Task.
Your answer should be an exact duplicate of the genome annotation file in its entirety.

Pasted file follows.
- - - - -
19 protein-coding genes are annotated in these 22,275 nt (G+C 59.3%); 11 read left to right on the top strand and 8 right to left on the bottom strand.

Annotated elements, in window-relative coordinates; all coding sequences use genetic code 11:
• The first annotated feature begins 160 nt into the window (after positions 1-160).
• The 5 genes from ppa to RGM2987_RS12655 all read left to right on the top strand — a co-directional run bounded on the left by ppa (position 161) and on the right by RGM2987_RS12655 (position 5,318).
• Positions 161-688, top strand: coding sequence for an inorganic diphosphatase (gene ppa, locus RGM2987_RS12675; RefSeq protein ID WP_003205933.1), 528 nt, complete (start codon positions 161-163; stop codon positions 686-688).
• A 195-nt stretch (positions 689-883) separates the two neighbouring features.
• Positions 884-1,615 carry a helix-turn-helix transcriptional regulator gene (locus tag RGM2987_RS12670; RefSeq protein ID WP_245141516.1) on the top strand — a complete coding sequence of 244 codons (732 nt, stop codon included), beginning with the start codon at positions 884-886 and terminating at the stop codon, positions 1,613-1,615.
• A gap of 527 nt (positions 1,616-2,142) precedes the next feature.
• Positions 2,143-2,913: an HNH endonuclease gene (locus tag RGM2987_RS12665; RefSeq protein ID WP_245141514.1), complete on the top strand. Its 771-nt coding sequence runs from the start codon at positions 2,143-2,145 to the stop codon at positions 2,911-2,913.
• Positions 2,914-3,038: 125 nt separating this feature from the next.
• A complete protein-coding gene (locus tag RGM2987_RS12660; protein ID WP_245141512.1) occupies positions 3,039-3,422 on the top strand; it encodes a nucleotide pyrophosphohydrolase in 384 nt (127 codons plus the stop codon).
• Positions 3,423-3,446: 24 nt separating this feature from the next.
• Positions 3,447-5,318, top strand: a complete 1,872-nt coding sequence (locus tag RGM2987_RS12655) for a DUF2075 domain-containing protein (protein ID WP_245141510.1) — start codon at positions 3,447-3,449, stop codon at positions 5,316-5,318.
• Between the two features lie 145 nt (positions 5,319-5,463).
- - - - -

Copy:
19 protein-coding genes are annotated in these 22,275 nt (G+C 59.3%); 11 read left to right on the top strand and 8 right to left on the bottom strand.

Annotated elements, in window-relative coordinates; all coding sequences use genetic code 11:
• The first annotated feature begins 160 nt into the window (after positions 1-160).
• The 5 genes from ppa to RGM2987_RS12655 all read left to right on the top strand — a co-directional run bounded on the left by ppa (position 161) and on the right by RGM2987_RS12655 (position 5,318).
• Positions 161-688, top strand: coding sequence for an inorganic diphosphatase (gene ppa, locus RGM2987_RS12675; RefSeq protein ID WP_003205933.1), 528 nt, complete (start codon positions 161-163; stop codon positions 686-688).
• A 195-nt stretch (positions 689-883) separates the two neighbouring features.
• Positions 884-1,615 carry a helix-turn-helix transcriptional regulator gene (locus tag RGM2987_RS12670; RefSeq protein ID WP_245141516.1) on the top strand — a complete coding sequence of 244 codons (732 nt, stop codon included), beginning with the start codon at positions 884-886 and terminating at the stop codon, positions 1,613-1,615.
• A gap of 527 nt (positions 1,616-2,142) precedes the next feature.
• Positions 2,143-2,913: an HNH endonuclease gene (locus tag RGM2987_RS12665; RefSeq protein ID WP_245141514.1), complete on the top strand. Its 771-nt coding sequence runs from the start codon at positions 2,143-2,145 to the stop codon at positions 2,911-2,913.
• Positions 2,914-3,038: 125 nt separating this feature from the next.
• A complete protein-coding gene (locus tag RGM2987_RS12660; protein ID WP_245141512.1) occupies positions 3,039-3,422 on the top strand; it encodes a nucleotide pyrophosphohydrolase in 384 nt (127 codons plus the stop codon).
• Positions 3,423-3,446: 24 nt separating this feature from the next.
• Positions 3,447-5,318, top strand: a complete 1,872-nt coding sequence (locus tag RGM2987_RS12655) for a DUF2075 domain-containing protein (protein ID WP_245141510.1) — start codon at positions 3,447-3,449, stop codon at positions 5,316-5,318.
• Between the two features lie 145 nt (positions 5,319-5,463).